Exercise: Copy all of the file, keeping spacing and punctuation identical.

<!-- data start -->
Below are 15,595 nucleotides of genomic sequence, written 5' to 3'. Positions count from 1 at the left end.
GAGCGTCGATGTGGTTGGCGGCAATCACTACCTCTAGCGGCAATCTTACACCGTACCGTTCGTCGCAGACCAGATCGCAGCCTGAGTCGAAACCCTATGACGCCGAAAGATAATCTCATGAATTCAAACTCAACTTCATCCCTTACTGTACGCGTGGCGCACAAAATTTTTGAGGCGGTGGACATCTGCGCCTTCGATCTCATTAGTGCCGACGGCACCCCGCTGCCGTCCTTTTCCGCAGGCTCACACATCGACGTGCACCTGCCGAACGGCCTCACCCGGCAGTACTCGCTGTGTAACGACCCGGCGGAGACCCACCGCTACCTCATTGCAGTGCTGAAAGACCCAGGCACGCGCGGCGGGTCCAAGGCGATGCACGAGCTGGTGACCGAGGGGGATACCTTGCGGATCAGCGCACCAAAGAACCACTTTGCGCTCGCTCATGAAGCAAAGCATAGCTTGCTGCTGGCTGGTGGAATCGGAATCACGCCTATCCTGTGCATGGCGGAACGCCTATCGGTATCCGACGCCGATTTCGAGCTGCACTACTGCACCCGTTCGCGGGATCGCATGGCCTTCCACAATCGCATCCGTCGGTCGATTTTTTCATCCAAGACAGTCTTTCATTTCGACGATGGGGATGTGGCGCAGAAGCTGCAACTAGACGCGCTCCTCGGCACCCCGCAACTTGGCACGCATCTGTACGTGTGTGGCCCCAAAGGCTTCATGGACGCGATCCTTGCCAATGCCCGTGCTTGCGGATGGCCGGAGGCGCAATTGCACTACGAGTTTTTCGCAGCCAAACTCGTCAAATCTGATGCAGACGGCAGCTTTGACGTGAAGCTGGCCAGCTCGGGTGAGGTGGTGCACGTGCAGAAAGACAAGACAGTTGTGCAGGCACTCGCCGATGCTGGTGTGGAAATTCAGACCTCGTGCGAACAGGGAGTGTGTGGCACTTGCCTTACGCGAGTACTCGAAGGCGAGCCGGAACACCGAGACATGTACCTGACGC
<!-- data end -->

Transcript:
Below are 15,595 nucleotides of genomic sequence, written 5' to 3'. Positions count from 1 at the left end.
GAGCGTCGATGTGGTTGGCGGCAATCACTACCTCTAGCGGCAATCTTACACCGTACCGTTCGTCGCAGACCAGATCGCAGCCTGAGTCGAAACCCTATGACGCCGAAAGATAATCTCATGAATTCAAACTCAACTTCATCCCTTACTGTACGCGTGGCGCACAAAATTTTTGAGGCGGTGGACATCTGCGCCTTCGATCTCATTAGTGCCGACGGCACCCCGCTGCCGTCCTTTTCCGCAGGCTCACACATCGACGTGCACCTGCCGAACGGCCTCACCCGGCAGTACTCGCTGTGTAACGACCCGGCGGAGACCCACCGCTACCTCATTGCAGTGCTGAAAGACCCAGGCACGCGCGGCGGGTCCAAGGCGATGCACGAGCTGGTGACCGAGGGGGATACCTTGCGGATCAGCGCACCAAAGAACCACTTTGCGCTCGCTCATGAAGCAAAGCATAGCTTGCTGCTGGCTGGTGGAATCGGAATCACGCCTATCCTGTGCATGGCGGAACGCCTATCGGTATCCGACGCCGATTTCGAGCTGCACTACTGCACCCGTTCGCGGGATCGCATGGCCTTCCACAATCGCATCCGTCGGTCGATTTTTTCATCCAAGACAGTCTTTCATTTCGACGATGGGGATGTGGCGCAGAAGCTGCAACTAGACGCGCTCCTCGGCACCCCGCAACTTGGCACGCATCTGTACGTGTGTGGCCCCAAAGGCTTCATGGACGCGATCCTTGCCAATGCCCGTGCTTGCGGATGGCCGGAGGCGCAATTGCACTACGAGTTTTTCGCAGCCAAACTCGTCAAATCTGATGCAGACGGCAGCTTTGACGTGAAGCTGGCCAGCTCGGGTGAGGTGGTGCACGTGCAGAAAGACAAGACAGTTGTGCAGGCACTCGCCGATGCTGGTGTGGAAATTCAGACCTCGTGCGAACAGGGAGTGTGTGGCACTTGCCTTACGCGAGTACTCGAAGGCGAGCCGGAACACCGAGACATGTACCTGACGC